Supporting our faculty in every way possible will be a top priority of my administration. I regret that in recent years we have not been able to compensate adequately our faculty for the very good work they do. It is a tribute to the faculty that the quality of the university has continued to rise despite this challenge. The University is grateful to each of you.
While financial support is crucial to the work of the faculty, graduate students are also essential to their support. Great universities are judged by the quality of their graduate and professional programs. Therefore, we must dedicate more resources in the future to increasing graduate stipends and fellowships so that we can be more competitive in the world market for the best graduate students. As Provost, I directed $2 million in funding toward two programs—the Ph.D. Scholars of Excellence, which seeks to attract highly qualified students to nationally recognized UGA programs; and a stipend enhancement program in which the deans were granted additional funds to top off existing graduate fellowship stipends to make them more competitive. I am proud of these measures, and I hope we can use them as a model for the future.
Graduate students are equally critical to the research mission, which has long been a strength at the University of Georgia. Today we must ask how our research capacity can more directly serve the citizens of this state, this region and the world.
We have a strong and varied research program which touches in some way all of human endeavor. Our faculty are engaged across the broad range of inquiry, exploration and discovery, from the sciences to the humanities and arts. The faculty annually publish books, author or co-author book chapters, and publish thousands of scholarly articles. The life of the mind, and the power of inquiry, are thriving here.
While research capacity and impact are not solely about funding, funding is an important measure of our overall effectiveness. Sponsored awards for research at UGA have essentially been flat for the past several years, and the same is true for total research expenditures. We must identify the root causes of that pattern and seek to improve our performance. We must ask and answer the relevant questions. Is UGA stagnant because federal allocations are falling and all universities are having difficulty? Or is the reason specific to UGA in some way? Are there ways we can increase our institutional capacity to conduct the kind of cross-disciplinary research that attracts more federal funding? How can we incentivize our faculty sufficiently to grow the research enterprise?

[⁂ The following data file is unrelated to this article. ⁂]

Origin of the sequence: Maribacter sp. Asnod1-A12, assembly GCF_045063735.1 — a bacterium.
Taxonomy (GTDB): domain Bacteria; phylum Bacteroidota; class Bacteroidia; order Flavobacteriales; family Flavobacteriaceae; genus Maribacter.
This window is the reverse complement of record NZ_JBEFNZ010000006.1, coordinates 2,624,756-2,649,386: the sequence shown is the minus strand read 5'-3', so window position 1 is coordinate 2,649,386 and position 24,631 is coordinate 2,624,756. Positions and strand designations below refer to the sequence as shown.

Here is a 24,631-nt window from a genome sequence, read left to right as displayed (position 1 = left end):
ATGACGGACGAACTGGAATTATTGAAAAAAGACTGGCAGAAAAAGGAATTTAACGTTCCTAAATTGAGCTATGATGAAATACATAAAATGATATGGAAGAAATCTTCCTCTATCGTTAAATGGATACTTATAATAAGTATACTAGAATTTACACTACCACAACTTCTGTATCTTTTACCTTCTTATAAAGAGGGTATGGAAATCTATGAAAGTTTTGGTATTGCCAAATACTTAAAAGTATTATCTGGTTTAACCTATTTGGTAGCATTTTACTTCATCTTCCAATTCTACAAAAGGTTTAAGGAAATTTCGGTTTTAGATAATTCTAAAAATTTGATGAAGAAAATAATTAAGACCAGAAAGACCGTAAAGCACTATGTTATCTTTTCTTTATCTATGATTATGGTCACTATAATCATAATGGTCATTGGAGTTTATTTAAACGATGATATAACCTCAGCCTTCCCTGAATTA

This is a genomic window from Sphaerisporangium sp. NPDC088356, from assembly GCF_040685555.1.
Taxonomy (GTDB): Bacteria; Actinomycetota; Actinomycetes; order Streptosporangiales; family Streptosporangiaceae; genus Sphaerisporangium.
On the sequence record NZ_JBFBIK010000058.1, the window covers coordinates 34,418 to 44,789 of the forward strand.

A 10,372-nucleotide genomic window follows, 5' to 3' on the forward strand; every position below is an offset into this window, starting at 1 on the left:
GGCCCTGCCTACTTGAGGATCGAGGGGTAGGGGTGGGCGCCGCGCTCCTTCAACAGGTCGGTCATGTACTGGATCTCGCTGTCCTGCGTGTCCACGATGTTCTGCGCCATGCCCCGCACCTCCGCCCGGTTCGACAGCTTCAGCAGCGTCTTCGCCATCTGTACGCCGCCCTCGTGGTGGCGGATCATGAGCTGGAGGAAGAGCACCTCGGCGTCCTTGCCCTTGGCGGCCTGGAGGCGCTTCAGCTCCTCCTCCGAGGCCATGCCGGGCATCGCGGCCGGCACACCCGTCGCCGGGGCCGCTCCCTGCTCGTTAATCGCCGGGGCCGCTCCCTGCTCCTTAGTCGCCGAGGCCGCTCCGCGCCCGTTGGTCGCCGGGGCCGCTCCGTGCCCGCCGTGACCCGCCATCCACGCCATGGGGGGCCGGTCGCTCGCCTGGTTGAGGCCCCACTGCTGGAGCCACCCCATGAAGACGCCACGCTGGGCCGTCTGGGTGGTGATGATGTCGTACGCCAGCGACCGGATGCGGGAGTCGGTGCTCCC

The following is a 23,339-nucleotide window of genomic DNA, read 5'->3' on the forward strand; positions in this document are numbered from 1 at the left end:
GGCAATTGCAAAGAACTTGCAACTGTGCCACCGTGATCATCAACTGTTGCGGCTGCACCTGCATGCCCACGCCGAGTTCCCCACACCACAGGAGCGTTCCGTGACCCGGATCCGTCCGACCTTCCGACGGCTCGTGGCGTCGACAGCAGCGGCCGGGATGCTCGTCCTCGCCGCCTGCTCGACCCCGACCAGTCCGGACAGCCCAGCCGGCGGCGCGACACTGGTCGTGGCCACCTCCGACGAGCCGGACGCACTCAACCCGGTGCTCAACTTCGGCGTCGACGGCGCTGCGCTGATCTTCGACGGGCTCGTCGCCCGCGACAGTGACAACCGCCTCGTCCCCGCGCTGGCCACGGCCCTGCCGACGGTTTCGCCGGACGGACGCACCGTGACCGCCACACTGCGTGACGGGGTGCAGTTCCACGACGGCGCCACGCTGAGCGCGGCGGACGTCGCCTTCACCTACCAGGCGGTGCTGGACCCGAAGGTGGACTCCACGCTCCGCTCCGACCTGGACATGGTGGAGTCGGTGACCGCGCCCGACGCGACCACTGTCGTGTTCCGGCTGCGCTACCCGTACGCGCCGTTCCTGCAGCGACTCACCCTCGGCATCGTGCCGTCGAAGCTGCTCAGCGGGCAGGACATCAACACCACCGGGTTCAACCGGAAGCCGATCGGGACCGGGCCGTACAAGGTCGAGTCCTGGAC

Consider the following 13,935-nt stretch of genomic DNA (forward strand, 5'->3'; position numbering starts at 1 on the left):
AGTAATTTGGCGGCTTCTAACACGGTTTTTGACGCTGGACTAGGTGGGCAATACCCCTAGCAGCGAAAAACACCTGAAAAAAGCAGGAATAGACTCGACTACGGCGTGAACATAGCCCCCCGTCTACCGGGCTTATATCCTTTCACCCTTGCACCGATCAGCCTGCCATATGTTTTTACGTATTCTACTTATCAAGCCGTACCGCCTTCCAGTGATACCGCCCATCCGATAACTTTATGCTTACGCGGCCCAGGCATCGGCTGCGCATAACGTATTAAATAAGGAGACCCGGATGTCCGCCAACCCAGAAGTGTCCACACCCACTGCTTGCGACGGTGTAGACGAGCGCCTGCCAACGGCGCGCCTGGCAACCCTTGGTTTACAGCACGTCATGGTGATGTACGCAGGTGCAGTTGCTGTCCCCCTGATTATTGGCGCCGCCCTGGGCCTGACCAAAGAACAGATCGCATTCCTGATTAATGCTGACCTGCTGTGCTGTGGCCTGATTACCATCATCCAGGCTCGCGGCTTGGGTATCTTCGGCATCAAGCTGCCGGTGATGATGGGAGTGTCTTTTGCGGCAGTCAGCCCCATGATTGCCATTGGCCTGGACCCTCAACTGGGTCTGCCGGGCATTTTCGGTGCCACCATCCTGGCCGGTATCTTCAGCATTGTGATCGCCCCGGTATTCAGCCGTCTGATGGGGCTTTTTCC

Some of these questions were examined by senior administrators last summer, and that conversation has continued throughout the year. One of the steps we have taken in recent weeks is to establish the Interdisciplinary Proposal Development Program in the Office of the Vice President for Research in cooperation with the Office of the Provost. This is a new internally funded program designed to encourage competitive extramural interdisciplinary grant proposals. Up to $200,000 per fiscal year will be made available, with maximum grants of $75,000.
The application process for the first installment of grants is now underway with the awards to be announced in late March. It is my hope that this program will lead to more proposals in the pipeline. It may be expanded if the pilot proves successful.
I recognize that the University continues to face challenges regarding the operation of our research grant administration. Therefore, I plan to ask the incoming Provost to bring a fresh perspective to this issue and consider, working with the Vice President for Research and the Interim Vice President for Finance and Administration, how we can expand our efforts to better manage our research administration and maximize the level of service and efficiency we provide to our faculty. I will expect their report and recommendations later this spring. We are prepared to do more to encourage research grant success, but we will need the input of the faculty. I encourage the faculty to share your ideas or suggestions with our new Provost in the coming weeks and months.
I also believe the University of Georgia should serve the state through research that impacts the state’s economic development activities, because a strong Georgia economy is essential to the future of this university, just as a strong University of Georgia is important to the future growth and development of the state’s economy and citizens. It was for that reason that I established a new economic development office in Atlanta in July, with the mission of linking the state’s economic development needs and goals with the resources of the flagship university. I asked our faculty to think about how their work might support this effort, and I have been pleased with the response.